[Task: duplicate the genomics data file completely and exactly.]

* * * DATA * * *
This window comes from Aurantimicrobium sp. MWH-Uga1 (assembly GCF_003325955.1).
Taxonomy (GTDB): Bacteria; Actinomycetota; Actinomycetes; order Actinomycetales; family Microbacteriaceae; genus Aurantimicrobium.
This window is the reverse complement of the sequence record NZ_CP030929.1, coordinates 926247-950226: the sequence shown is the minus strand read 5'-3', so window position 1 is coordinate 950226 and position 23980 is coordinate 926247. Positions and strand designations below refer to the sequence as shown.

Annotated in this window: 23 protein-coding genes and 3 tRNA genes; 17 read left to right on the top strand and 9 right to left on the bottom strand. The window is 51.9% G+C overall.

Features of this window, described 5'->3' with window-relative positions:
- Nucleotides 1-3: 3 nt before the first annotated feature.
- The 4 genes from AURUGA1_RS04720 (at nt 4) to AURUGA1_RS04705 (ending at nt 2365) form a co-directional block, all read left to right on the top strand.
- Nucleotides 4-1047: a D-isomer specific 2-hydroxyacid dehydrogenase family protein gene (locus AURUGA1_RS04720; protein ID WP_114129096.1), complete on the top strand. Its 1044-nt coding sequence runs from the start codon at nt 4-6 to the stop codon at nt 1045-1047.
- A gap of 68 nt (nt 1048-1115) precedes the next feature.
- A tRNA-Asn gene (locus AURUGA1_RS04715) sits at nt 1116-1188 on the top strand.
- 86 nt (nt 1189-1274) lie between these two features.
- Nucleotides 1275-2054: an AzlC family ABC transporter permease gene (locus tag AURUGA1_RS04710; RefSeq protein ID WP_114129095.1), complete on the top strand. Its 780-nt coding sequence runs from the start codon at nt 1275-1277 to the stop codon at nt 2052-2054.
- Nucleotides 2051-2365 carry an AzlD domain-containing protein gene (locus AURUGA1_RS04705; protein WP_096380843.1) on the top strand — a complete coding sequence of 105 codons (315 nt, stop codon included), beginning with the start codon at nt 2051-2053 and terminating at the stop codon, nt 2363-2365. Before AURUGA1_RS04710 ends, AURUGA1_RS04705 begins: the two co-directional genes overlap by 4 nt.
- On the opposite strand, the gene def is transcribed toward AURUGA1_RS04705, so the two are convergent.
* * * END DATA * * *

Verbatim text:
This window comes from Aurantimicrobium sp. MWH-Uga1 (assembly GCF_003325955.1).
Taxonomy (GTDB): Bacteria; Actinomycetota; Actinomycetes; order Actinomycetales; family Microbacteriaceae; genus Aurantimicrobium.
This window is the reverse complement of the sequence record NZ_CP030929.1, coordinates 926247-950226: the sequence shown is the minus strand read 5'-3', so window position 1 is coordinate 950226 and position 23980 is coordinate 926247. Positions and strand designations below refer to the sequence as shown.

Annotated in this window: 23 protein-coding genes and 3 tRNA genes; 17 read left to right on the top strand and 9 right to left on the bottom strand. The window is 51.9% G+C overall.

Features of this window, described 5'->3' with window-relative positions:
- Nucleotides 1-3: 3 nt before the first annotated feature.
- The 4 genes from AURUGA1_RS04720 (at nt 4) to AURUGA1_RS04705 (ending at nt 2365) form a co-directional block, all read left to right on the top strand.
- Nucleotides 4-1047: a D-isomer specific 2-hydroxyacid dehydrogenase family protein gene (locus AURUGA1_RS04720; protein ID WP_114129096.1), complete on the top strand. Its 1044-nt coding sequence runs from the start codon at nt 4-6 to the stop codon at nt 1045-1047.
- A gap of 68 nt (nt 1048-1115) precedes the next feature.
- A tRNA-Asn gene (locus AURUGA1_RS04715) sits at nt 1116-1188 on the top strand.
- 86 nt (nt 1189-1274) lie between these two features.
- Nucleotides 1275-2054: an AzlC family ABC transporter permease gene (locus tag AURUGA1_RS04710; RefSeq protein ID WP_114129095.1), complete on the top strand. Its 780-nt coding sequence runs from the start codon at nt 1275-1277 to the stop codon at nt 2052-2054.
- Nucleotides 2051-2365 carry an AzlD domain-containing protein gene (locus AURUGA1_RS04705; protein WP_096380843.1) on the top strand — a complete coding sequence of 105 codons (315 nt, stop codon included), beginning with the start codon at nt 2051-2053 and terminating at the stop codon, nt 2363-2365. Before AURUGA1_RS04710 ends, AURUGA1_RS04705 begins: the two co-directional genes overlap by 4 nt.
- On the opposite strand, the gene def is transcribed toward AURUGA1_RS04705, so the two are convergent.